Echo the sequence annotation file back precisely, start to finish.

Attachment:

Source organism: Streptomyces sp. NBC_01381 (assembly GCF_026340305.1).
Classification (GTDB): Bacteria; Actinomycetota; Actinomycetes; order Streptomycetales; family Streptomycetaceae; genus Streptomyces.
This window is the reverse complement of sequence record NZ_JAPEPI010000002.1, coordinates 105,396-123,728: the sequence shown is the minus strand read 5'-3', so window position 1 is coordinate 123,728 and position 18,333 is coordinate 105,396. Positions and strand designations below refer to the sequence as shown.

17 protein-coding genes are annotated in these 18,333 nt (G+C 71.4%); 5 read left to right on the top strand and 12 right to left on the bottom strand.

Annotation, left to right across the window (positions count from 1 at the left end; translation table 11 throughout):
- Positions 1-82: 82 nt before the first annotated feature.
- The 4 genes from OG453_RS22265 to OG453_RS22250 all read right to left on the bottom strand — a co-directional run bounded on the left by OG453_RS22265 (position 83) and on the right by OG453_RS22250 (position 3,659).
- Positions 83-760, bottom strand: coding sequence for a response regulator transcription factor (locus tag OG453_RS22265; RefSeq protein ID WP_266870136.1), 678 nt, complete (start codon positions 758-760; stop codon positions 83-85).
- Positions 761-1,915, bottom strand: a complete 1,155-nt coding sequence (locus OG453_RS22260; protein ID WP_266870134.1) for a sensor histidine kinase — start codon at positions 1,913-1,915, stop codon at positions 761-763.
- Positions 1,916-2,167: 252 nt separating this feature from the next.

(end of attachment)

Source organism: Streptomyces sp. NBC_01381 (assembly GCF_026340305.1).
Classification (GTDB): Bacteria; Actinomycetota; Actinomycetes; order Streptomycetales; family Streptomycetaceae; genus Streptomyces.
This window is the reverse complement of sequence record NZ_JAPEPI010000002.1, coordinates 105,396-123,728: the sequence shown is the minus strand read 5'-3', so window position 1 is coordinate 123,728 and position 18,333 is coordinate 105,396. Positions and strand designations below refer to the sequence as shown.

17 protein-coding genes are annotated in these 18,333 nt (G+C 71.4%); 5 read left to right on the top strand and 12 right to left on the bottom strand.

Annotation, left to right across the window (positions count from 1 at the left end; translation table 11 throughout):
- Positions 1-82: 82 nt before the first annotated feature.
- The 4 genes from OG453_RS22265 to OG453_RS22250 all read right to left on the bottom strand — a co-directional run bounded on the left by OG453_RS22265 (position 83) and on the right by OG453_RS22250 (position 3,659).
- Positions 83-760, bottom strand: coding sequence for a response regulator transcription factor (locus tag OG453_RS22265; RefSeq protein ID WP_266870136.1), 678 nt, complete (start codon positions 758-760; stop codon positions 83-85).
- Positions 761-1,915, bottom strand: a complete 1,155-nt coding sequence (locus OG453_RS22260; protein ID WP_266870134.1) for a sensor histidine kinase — start codon at positions 1,913-1,915, stop codon at positions 761-763.
- Positions 1,916-2,167: 252 nt separating this feature from the next.